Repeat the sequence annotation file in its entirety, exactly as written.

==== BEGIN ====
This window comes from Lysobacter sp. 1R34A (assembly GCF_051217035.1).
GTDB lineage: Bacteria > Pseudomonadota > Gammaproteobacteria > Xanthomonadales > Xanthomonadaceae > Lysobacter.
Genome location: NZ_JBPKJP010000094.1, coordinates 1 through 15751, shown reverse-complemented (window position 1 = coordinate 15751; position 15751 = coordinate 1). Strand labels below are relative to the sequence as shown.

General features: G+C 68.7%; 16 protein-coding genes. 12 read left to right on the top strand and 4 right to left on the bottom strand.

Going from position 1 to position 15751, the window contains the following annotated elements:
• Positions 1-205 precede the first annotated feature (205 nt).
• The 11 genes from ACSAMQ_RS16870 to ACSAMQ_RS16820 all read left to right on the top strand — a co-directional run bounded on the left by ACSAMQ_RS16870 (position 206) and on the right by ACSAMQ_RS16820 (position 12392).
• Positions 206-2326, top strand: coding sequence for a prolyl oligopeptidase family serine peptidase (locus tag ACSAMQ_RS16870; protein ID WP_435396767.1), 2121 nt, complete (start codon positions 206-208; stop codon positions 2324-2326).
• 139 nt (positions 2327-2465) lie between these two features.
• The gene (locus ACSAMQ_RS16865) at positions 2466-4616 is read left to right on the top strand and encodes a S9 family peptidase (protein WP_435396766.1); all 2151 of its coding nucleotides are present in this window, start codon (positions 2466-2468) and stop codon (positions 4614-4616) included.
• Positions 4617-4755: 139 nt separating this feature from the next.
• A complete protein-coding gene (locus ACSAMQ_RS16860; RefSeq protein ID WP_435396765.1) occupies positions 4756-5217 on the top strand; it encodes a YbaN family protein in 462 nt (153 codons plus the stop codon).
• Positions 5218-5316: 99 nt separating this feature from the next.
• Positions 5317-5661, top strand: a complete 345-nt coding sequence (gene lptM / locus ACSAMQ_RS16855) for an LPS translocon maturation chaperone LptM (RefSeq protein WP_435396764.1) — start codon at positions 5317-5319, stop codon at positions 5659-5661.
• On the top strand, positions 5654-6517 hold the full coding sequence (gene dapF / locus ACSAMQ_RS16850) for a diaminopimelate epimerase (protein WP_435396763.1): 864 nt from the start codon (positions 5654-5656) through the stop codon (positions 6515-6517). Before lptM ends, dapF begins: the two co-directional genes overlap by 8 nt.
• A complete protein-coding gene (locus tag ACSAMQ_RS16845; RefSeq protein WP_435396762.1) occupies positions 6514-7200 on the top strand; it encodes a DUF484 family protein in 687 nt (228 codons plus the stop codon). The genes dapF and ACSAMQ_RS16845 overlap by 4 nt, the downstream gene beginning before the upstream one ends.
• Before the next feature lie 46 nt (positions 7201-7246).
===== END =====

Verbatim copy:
This window comes from Lysobacter sp. 1R34A (assembly GCF_051217035.1).
GTDB lineage: Bacteria > Pseudomonadota > Gammaproteobacteria > Xanthomonadales > Xanthomonadaceae > Lysobacter.
Genome location: NZ_JBPKJP010000094.1, coordinates 1 through 15751, shown reverse-complemented (window position 1 = coordinate 15751; position 15751 = coordinate 1). Strand labels below are relative to the sequence as shown.

General features: G+C 68.7%; 16 protein-coding genes. 12 read left to right on the top strand and 4 right to left on the bottom strand.

Going from position 1 to position 15751, the window contains the following annotated elements:
• Positions 1-205 precede the first annotated feature (205 nt).
• The 11 genes from ACSAMQ_RS16870 to ACSAMQ_RS16820 all read left to right on the top strand — a co-directional run bounded on the left by ACSAMQ_RS16870 (position 206) and on the right by ACSAMQ_RS16820 (position 12392).
• Positions 206-2326, top strand: coding sequence for a prolyl oligopeptidase family serine peptidase (locus tag ACSAMQ_RS16870; protein ID WP_435396767.1), 2121 nt, complete (start codon positions 206-208; stop codon positions 2324-2326).
• 139 nt (positions 2327-2465) lie between these two features.
• The gene (locus ACSAMQ_RS16865) at positions 2466-4616 is read left to right on the top strand and encodes a S9 family peptidase (protein WP_435396766.1); all 2151 of its coding nucleotides are present in this window, start codon (positions 2466-2468) and stop codon (positions 4614-4616) included.
• Positions 4617-4755: 139 nt separating this feature from the next.
• A complete protein-coding gene (locus ACSAMQ_RS16860; RefSeq protein ID WP_435396765.1) occupies positions 4756-5217 on the top strand; it encodes a YbaN family protein in 462 nt (153 codons plus the stop codon).
• Positions 5218-5316: 99 nt separating this feature from the next.
• Positions 5317-5661, top strand: a complete 345-nt coding sequence (gene lptM / locus ACSAMQ_RS16855) for an LPS translocon maturation chaperone LptM (RefSeq protein WP_435396764.1) — start codon at positions 5317-5319, stop codon at positions 5659-5661.
• On the top strand, positions 5654-6517 hold the full coding sequence (gene dapF / locus ACSAMQ_RS16850) for a diaminopimelate epimerase (protein WP_435396763.1): 864 nt from the start codon (positions 5654-5656) through the stop codon (positions 6515-6517). Before lptM ends, dapF begins: the two co-directional genes overlap by 8 nt.
• A complete protein-coding gene (locus tag ACSAMQ_RS16845; RefSeq protein WP_435396762.1) occupies positions 6514-7200 on the top strand; it encodes a DUF484 family protein in 687 nt (228 codons plus the stop codon). The genes dapF and ACSAMQ_RS16845 overlap by 4 nt, the downstream gene beginning before the upstream one ends.
• Before the next feature lie 46 nt (positions 7201-7246).